Claude “Clyde” Dierker died on October 27, 1967 when his four-room frame home on West Wabash caught fire. He was found on the floor, from a fire that had started at ten minutes past 9 p.m. The fire had been extremely difficult to contain and threatened nearby homes. Clyde lived alone and was the only one in the house at the time. Even though Fire chief Bill Steiner battled the blaze for several hours, the entire house was destroyed, and Clyde died. It was terribly difficult to keep the fire from spreading to the neighboring buildings.
He was born July 5, 1922 to Edward and Betty (Williams) Dierker. He had brothers, Harvey, Allen, Louis, Frank, Bill and Julius Dierker and two sisters Arie Harvey and Mae White. He had
grown up living on “the hill” where his mom’s brother, his Uncle Tom Williams lived next door, and Henry Obrecht lived across the street with his large family. He had gone to school at the black school at the corner of Elm and Sonderen until the fifth grade. When he was 19, he was already working at the O’Fallon Rock Quarry. He worked other odd jobs, and at the local sawmill. He often dug the graves for burials at Sage Chapel.
O’Fallon Community News, 1 November 1967
City Man Dies in House Fire: Clyde Dierker is Victim of Fire Here on Friday
A 45-year-old O’Fallon man died Friday night in a fire which destroyed the victim’s four-room frame house, located on Wabash Street just three blocks west of Main Street in O’Fallon. Clyde Dierker, a lifetime resident of O’Fallon, apparently died in his bed as the smoke and flames enveloped the small house. The victim was alone in the house at the time of the fire. According to O’Fallon Fire Chief Bill Steiner, the house was almost completely in flames when city firemen arrived on the scene. The origin of the fire has not been determined. The fire department received the fire call at 9:10 p.m. Friday and battled the blaze for several hours to keep the fire from spreading. Dierker was born in O’Fallon on July 5, 1922 and had lived here all his life. He was employed at the sawmill here for several years and later held several odd jobs. Graveside rites were held here on Monday at 11 a.m. Survivors include four brothers, Louis of O’Fallon, Frank of St. Paul, Bill of Wentzville, and Julius of St. Charles; and two sisters, Mrs. Ethel Mae White of O’Fallon and Mrs. Arie Harvey of St. Louis.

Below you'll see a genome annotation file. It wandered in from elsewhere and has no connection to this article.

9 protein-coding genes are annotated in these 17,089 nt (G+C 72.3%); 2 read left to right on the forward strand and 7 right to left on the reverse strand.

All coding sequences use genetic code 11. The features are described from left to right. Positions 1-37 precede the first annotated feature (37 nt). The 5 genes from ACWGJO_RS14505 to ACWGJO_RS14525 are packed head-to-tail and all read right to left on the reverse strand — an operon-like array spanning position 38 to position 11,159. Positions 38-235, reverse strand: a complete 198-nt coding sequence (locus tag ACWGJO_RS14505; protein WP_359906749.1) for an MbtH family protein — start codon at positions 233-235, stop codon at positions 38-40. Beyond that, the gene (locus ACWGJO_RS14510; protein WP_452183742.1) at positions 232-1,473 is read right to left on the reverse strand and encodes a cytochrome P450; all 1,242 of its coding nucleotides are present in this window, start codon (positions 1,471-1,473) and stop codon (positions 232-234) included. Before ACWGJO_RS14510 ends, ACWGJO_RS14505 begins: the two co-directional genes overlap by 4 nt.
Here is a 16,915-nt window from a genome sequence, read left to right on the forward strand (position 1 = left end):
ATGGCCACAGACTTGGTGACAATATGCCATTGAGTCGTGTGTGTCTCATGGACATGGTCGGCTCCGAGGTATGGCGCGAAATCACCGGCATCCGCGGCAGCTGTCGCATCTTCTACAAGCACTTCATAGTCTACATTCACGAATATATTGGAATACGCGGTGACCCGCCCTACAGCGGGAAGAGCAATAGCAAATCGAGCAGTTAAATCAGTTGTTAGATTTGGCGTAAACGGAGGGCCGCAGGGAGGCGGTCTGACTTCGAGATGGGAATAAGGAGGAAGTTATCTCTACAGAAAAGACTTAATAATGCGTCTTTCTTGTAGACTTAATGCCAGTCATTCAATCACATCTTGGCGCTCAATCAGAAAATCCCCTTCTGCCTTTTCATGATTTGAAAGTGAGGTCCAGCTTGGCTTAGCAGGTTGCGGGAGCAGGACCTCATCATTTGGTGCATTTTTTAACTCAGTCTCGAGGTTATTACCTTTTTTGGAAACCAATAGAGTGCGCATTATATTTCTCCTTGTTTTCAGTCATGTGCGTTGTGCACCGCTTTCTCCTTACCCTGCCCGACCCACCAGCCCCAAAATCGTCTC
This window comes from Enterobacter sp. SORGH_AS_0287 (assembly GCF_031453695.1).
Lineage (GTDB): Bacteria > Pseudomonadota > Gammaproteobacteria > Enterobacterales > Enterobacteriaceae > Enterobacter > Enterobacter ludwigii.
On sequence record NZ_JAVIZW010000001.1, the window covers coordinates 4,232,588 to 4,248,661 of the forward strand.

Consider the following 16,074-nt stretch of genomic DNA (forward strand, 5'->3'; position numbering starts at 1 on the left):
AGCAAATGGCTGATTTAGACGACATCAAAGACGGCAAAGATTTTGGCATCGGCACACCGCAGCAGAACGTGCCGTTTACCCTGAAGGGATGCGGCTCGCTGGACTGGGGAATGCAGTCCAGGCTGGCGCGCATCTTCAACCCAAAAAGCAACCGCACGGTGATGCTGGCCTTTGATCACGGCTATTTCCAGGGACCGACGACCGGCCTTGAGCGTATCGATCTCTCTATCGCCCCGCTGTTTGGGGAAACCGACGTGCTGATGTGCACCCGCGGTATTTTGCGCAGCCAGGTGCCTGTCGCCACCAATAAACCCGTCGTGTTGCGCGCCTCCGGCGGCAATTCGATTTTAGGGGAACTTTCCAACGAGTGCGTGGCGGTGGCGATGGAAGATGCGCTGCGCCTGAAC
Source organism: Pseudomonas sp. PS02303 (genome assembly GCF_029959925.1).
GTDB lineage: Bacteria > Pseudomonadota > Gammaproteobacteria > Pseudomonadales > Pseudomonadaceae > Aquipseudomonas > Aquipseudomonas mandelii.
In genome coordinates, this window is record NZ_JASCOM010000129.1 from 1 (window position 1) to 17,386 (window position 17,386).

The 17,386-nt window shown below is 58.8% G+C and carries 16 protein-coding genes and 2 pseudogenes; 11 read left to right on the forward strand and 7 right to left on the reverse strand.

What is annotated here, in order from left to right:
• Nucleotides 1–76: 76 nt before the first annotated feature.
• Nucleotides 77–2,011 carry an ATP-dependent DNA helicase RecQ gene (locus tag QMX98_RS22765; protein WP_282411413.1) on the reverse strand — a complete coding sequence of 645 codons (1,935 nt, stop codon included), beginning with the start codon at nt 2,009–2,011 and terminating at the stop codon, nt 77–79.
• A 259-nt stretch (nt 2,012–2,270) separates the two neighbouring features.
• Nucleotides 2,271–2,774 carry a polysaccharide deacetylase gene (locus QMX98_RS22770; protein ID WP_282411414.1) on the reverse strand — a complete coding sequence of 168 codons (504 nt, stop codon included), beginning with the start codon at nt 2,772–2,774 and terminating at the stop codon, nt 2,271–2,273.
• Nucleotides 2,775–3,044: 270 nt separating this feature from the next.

Funeral services were held on October 30th, by the Parish Priest from nearby Assumption Parish, Father Diermann. Everyone was so distraught as Clyde was well-loved and single. This was not a solemn burial, but one full of emotional outbursts from many of the women attending that day. He was well loved and would be missed by many. His neighbors in life were the Edwards, Claiborn and Whites, who would soon lay alongside him in Sage Chapel Cemetery.
On August 20th, in 1881, Mahala (Keithly) and her husband Dr. Jasper N. Costlio had transferred to the Trustees of an African Methodist Episcopal Church for the use by the Conference, one acre of land, known as Sage Chapel Cemetery. Done so that the former slaves of Mahala’s father Samuel Keithly would continue to be buried with their families. It became the burying ground for many African Americans, including those from Wishwell Baptist, and Cravens Methodist (Northern) in Saint Charles County throughout the 1900s. The same deed conveyed a one-half acre parcel on Sonderen Street (known as The Hill) to be used for an African Methodist Episcopal church known as Sage’s Chapel A.M.E.. The cemetery is located at 8500 Veterans Memorial Parkway and is owned and maintained by the City of O’Fallon, Missouri. The cemetery has 117 documented burials of which only 37 have headstones, of these we know that 17 were born enslaved. The Cemetery was placed on the National Register of Historic Places on November 13, 2018. May they all rest in peace and “As long as a name can be spoken, that person shall not be forgotten.”